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This section describes the general concepts of power we apply to power the Smart Parks Infrastructure. Many concepts we describe here will be presented in simplified form. For our users this section is more used as a quick reference. We encourage to find more extensive resources and documentation on this topic that suits your level of understanding.
We have found that a very helpful source of information is this wiki from The Stanford Center for Computer Research in Music and Acoustics (CCRMA) → https://ccrma.stanford.edu/wiki/Introduction_to_Electronics
To power any of the elements in the Smart Parks infrastructure we make use of electrical circuits and all concepts that come with it. An interconnection of electrical elements that contains a closed loop is an electrical circuit. The closed loop allows electrons to flow through the electrical elements.
We now explain how to analyze simple electrical circuits in terms of voltage, current, and resistance.
A common analogy may be used to relate these three quantities to water flow in pipes in place of electrons in wires. Imagine you have two water tanks connected from the bottoms by a pipe (such as the drain of a double sink). If one tank is full of water and the other one nearly empty we know intuitively that the water in the full tank will flow through the pipe into the nearly empty tank. Current (I) is analogous to the quantity of water flowing through a pipe at a given moment in time.
When we are working with electric power within the Smart Parks Infrastructure we often use the Ohm's law.
Ohm's law states that the current through a conductor between two points is directly proportional to the voltage across the two points.
To use this law in practice, we need to take a look at the main equation:
Consider the following circuit:
The voltage in the circuit is given as 10V from the battery and the resistance is also given as the 100 ohm resistor is the only resistive element in the circuit. So now we can compute the current in the circuit as:
Calculating the power dissipated by a circuit element is simple. Often much of this power is converted into heat, so by thinking about the power dissipated by circuit elements, you can make sure that they don't burn up or catch on fire!
Combining with Ohm's law we get two other useful forms:
Power is a measurement of the amount of work that can be done with the circuit, such as lighting a light bulb or powering a LoRaWAN gateway.
Consider a 100 Watt light bulb in your home. We know the voltage applied to the bulb is normally 110V or 220V, so we can calculate the current consumed as follows:
So you can see why using a 60 Watt light bulb is more economical. Your electric company normally charges you for your usage in Killo-Watt Hours (kWh). One kWh is the amount of energy necessary to do 1000 Watts of energy for one hour - in other words to keep 10 100W light bulbs shining for one hour.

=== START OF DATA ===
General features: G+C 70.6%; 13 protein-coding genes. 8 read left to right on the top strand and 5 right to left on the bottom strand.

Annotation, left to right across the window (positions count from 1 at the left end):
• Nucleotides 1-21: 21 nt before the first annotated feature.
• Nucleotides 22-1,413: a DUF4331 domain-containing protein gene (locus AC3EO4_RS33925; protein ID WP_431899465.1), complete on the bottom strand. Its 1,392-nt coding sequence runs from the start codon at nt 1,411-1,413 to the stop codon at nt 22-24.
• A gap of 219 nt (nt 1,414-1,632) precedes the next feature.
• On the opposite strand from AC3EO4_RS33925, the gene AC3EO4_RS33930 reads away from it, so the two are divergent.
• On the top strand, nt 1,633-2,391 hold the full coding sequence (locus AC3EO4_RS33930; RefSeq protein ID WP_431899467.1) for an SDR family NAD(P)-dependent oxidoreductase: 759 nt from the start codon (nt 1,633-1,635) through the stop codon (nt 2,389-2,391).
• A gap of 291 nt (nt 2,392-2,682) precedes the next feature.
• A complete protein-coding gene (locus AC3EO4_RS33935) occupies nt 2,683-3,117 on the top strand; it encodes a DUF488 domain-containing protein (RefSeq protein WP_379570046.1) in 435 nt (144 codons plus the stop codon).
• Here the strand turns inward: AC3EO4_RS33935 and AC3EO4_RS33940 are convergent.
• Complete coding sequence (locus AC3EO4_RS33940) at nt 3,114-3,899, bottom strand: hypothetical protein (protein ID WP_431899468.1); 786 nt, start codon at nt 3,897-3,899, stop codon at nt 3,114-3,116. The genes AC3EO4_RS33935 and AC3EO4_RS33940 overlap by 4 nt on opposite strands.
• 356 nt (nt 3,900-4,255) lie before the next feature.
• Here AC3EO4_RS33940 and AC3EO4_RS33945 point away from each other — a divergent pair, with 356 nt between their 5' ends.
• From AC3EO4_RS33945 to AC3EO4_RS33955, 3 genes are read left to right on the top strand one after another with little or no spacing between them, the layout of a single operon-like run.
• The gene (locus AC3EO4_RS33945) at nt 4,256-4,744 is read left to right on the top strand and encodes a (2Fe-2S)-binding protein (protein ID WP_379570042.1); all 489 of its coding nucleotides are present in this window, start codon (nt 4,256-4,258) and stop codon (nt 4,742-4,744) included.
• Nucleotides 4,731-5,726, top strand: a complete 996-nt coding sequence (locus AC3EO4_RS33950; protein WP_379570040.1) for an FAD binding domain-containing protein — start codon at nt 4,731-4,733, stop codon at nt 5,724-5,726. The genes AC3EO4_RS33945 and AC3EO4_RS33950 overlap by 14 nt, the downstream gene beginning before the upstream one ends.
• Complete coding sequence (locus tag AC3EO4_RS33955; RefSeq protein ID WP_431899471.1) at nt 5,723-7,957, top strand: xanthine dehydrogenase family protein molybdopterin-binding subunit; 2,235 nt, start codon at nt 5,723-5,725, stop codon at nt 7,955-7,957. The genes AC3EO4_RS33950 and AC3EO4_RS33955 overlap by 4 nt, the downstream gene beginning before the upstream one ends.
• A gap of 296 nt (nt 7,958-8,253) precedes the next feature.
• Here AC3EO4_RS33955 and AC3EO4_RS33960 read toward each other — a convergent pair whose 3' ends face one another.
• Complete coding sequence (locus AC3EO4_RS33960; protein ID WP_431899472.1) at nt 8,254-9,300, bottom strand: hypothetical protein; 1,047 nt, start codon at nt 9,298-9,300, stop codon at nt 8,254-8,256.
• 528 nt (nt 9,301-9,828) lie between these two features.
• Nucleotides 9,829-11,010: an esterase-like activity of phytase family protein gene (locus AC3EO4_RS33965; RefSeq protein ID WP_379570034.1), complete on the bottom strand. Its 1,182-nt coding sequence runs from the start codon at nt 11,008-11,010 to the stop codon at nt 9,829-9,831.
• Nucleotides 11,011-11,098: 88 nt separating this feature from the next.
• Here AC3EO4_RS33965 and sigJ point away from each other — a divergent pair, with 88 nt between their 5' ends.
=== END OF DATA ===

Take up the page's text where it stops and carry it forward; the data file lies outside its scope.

Now consider a LoRaWAN Gateway that uses 5 Watt, that needs to be powered by a battery. For simplicity we take a 12V and a 24V battery, so we can calculated the current consumed as follows:
So you can see why using a higher voltage battery system in this circuit reduces the Current. An important difference between the example with the light bulb and the LoRaWAN gateway, is the type of current used. The light bulb example uses power from the main grid and if the type Alternating Current (AC). The LoRaWAN gateway example is using a battery to power the gateway and therefore uses Direct Current (DC). You can see that the difference does not have an impact on calculating the power and using Ohm;s law. However, the difference is very important in building circuits. Therefore, these concepts are explained in more detail below.
Explain difference in AC and DC:
Conversion between AC and DC:
We have to understand that the conversion between AC and DC always comes with the loss of power. Therefore it is wise to prevent this conversion. Especially in situations of extreme power scarcity.
If you like this topic we strongly advice you to read about the “War of the Currents”.
Working with DC electrical circuits, we often connect batteries and solar panels in different configurations called Series and Parallel. In order to understand how these configurations impact our circuit, need to look at Kirchhoff's Voltage and Kirchhoff's Current Law.
Kirchhoff's Voltage Law: The sum of the voltages around any closed circuit must be zero." An important consequence is that the voltage across each branch in a circuit is the same. This explains why the voltages across the battery and across the resistor in the above circuit are the same. Here are important consequences of Kirchhoff's Voltage Law. See if you can derive them:
Kirchhoff's Current Law: the sum of the currents entering a node must equal the sum of the currents leaving a node. This law is a consequence of the conservation of charge (electrons) in electrical networks. Here are some important consequences of Kirchhoff's Current Law. See if you can derive them:
The best way to show the impact of these laws onto our installations is to consider the following two examples:
To estimate the power consumption for parts of the Smart Parks Infrastructure, one need to look at the individual elements. We will provide a list of known power consumption per device for the purpose of helping to design an adequate power setup. The given numbers are not very precise and are more based on our own experience, but should be enough to serve the purpose.
Example total power consumption:
For this example we will try to estimate the total power consumption of a remote and solar powered LoRaWAN site with two Point-to-Point links.
The total power consumption for this LoRaWAN site is estimated at 27W → @24hours = 648 Wh per day
Lithium-Ion battery packs:
Portable Battery packs:
Example 1 : Europe - The Netherlands
Example 2 : Africa - Botswana